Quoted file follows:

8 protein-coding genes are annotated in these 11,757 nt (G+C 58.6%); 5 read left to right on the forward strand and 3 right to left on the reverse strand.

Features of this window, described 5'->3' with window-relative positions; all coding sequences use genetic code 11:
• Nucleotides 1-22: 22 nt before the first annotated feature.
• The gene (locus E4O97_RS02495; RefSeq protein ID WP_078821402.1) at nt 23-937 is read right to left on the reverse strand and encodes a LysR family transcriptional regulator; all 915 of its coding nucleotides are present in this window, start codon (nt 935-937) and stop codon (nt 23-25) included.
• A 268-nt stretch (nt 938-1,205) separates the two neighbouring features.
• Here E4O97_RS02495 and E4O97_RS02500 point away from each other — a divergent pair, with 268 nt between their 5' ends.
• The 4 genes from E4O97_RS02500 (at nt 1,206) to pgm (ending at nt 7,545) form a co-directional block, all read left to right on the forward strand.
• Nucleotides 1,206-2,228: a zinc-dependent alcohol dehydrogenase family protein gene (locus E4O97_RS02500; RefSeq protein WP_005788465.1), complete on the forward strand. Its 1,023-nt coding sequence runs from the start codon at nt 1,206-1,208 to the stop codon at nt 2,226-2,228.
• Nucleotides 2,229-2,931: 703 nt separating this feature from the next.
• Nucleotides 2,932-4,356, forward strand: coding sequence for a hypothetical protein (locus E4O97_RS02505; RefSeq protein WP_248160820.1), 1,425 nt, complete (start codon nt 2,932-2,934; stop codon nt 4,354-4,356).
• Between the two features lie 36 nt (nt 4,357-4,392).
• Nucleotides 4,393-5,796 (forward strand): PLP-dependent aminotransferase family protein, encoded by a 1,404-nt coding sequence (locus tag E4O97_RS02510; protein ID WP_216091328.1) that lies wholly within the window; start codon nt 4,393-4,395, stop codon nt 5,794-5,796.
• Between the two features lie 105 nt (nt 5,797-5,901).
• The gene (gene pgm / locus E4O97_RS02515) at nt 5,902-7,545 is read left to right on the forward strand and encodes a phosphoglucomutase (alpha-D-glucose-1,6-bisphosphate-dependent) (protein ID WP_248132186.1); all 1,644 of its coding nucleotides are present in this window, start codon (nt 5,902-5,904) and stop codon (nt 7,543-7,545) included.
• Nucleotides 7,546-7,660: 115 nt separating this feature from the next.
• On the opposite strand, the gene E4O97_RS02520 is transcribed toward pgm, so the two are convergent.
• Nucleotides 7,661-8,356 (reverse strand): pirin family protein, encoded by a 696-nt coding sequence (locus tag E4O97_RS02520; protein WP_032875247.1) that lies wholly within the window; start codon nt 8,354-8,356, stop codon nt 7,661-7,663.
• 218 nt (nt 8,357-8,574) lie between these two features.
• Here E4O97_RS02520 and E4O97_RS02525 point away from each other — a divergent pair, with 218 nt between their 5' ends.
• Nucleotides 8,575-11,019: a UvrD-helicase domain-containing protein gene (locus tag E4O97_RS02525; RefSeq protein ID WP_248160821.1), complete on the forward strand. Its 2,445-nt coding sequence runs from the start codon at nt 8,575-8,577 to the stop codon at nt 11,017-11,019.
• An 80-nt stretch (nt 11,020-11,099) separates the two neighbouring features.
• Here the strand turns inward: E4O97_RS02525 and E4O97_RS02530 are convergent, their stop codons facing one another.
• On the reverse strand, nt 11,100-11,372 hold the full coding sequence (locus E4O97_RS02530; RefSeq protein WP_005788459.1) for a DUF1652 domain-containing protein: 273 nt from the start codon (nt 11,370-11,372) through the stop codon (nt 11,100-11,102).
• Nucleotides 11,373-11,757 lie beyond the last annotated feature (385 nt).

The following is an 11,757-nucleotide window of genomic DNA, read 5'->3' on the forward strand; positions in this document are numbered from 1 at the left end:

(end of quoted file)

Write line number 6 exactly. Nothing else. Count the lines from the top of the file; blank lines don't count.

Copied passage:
• Here E4O97_RS02495 and E4O97_RS02500 point away from each other — a divergent pair, with 268 nt between their 5' ends.